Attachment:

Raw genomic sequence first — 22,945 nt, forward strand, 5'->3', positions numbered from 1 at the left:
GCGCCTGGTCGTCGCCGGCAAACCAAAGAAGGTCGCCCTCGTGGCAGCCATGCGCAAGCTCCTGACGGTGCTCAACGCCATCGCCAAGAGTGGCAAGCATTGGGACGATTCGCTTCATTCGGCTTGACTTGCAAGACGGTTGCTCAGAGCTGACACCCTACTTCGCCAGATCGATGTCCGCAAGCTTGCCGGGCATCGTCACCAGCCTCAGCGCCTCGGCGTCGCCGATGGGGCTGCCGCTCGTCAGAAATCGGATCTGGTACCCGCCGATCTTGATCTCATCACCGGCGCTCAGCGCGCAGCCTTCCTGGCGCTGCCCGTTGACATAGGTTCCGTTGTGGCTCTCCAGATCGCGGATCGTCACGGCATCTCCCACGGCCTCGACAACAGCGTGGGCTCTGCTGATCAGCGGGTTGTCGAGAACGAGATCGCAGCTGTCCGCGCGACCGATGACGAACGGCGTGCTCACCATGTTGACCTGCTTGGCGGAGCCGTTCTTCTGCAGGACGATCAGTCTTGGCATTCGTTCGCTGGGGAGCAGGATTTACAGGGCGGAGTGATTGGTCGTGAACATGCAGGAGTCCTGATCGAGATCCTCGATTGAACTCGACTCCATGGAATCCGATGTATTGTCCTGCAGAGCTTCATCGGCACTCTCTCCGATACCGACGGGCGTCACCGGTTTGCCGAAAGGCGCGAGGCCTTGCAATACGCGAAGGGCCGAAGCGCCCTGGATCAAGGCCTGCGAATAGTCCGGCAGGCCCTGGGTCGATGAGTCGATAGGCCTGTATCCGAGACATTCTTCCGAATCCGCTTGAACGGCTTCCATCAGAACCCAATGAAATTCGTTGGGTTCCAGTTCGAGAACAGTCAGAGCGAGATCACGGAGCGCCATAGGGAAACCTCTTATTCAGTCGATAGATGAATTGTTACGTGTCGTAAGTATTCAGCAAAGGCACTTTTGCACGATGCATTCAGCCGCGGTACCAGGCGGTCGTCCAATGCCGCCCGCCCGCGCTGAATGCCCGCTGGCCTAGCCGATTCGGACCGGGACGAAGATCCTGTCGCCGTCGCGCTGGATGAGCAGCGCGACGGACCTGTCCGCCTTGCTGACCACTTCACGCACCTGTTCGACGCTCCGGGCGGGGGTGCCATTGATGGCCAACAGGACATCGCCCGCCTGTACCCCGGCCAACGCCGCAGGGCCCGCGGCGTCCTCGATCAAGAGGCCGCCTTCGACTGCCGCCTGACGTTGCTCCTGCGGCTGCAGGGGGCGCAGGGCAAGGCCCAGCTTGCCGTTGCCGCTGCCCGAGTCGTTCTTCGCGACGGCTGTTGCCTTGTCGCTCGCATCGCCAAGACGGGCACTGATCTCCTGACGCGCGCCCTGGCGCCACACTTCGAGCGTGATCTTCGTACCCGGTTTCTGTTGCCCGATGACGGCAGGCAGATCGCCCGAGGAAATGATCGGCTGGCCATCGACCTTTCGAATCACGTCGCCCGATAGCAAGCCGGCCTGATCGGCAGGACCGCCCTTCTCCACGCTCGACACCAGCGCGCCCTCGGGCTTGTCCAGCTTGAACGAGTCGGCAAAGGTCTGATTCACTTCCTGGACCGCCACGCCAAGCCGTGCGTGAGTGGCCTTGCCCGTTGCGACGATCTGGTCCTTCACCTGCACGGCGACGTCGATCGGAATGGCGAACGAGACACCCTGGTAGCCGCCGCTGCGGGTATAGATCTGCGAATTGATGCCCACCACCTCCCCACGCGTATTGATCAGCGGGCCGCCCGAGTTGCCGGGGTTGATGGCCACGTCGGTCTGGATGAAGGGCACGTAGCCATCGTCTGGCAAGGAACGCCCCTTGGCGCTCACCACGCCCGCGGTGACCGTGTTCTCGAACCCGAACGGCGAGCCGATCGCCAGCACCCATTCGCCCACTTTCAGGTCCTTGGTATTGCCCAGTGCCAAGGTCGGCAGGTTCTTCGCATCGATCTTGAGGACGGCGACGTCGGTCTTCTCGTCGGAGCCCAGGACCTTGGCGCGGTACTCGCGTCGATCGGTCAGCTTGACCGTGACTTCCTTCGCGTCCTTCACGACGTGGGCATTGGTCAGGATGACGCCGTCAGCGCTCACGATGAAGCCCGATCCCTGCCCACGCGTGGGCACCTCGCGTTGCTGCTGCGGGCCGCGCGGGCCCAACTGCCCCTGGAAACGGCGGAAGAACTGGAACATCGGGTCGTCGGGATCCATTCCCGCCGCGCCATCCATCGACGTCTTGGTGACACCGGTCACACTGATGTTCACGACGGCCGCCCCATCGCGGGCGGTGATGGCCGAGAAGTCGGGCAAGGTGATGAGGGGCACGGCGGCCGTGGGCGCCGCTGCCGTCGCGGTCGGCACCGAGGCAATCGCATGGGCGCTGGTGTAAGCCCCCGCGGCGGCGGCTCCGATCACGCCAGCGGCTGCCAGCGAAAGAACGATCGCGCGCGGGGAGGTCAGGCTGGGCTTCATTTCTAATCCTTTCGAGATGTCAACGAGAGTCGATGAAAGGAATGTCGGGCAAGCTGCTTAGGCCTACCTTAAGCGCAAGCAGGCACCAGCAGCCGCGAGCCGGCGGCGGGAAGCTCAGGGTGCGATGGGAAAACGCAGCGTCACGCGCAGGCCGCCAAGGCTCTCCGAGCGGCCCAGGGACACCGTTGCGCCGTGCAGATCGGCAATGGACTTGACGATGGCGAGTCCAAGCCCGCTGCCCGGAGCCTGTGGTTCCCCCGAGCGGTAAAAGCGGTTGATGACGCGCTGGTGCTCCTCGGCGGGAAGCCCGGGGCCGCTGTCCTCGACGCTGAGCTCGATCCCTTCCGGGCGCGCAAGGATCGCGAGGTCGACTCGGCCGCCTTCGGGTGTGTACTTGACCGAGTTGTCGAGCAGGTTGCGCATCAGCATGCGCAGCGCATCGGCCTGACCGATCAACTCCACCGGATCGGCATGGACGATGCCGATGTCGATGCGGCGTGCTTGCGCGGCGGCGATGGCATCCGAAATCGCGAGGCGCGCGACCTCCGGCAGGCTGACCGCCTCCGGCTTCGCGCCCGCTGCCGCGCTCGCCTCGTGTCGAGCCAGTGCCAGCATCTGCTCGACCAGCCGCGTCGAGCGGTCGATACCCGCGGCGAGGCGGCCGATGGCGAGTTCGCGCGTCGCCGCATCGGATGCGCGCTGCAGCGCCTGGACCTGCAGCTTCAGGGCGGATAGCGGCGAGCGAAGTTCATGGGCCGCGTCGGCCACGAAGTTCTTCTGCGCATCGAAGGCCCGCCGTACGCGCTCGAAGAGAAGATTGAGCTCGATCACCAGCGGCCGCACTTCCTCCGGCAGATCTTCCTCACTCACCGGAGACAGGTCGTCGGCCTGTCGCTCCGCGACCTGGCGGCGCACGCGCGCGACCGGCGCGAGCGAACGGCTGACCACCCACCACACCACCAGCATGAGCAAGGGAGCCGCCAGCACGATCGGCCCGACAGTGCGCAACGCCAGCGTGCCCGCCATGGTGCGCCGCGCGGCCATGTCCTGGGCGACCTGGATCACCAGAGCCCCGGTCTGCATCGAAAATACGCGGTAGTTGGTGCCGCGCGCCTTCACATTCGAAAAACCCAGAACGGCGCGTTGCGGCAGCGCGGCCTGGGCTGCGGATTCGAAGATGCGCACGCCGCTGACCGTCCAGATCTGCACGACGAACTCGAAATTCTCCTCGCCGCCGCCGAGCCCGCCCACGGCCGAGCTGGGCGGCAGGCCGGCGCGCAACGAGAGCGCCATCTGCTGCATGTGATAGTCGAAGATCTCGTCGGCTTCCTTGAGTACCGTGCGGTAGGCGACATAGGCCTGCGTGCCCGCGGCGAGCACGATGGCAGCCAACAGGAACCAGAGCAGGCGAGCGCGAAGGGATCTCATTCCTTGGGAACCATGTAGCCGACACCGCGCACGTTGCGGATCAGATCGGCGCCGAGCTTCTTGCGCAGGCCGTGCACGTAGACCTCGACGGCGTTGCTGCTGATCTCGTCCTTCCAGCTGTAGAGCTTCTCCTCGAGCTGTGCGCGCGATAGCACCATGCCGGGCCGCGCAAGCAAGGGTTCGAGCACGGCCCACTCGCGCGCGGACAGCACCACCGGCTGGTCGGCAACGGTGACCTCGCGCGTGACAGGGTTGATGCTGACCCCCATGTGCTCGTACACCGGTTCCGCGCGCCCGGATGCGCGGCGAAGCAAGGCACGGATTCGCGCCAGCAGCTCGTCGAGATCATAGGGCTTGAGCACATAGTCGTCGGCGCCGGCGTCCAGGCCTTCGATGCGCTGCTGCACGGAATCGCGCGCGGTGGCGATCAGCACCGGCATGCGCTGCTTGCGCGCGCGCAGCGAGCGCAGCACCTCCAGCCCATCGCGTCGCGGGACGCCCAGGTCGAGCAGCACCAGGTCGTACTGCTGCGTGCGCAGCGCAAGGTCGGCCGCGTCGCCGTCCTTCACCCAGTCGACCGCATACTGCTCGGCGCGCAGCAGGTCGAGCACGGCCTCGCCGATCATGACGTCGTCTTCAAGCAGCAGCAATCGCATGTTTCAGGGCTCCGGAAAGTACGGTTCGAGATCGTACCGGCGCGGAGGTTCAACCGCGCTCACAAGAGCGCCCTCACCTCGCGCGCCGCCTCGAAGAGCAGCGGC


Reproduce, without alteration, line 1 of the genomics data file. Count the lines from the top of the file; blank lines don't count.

Raw genomic sequence first — 22,945 nt, forward strand, 5'->3', positions numbered from 1 at the left: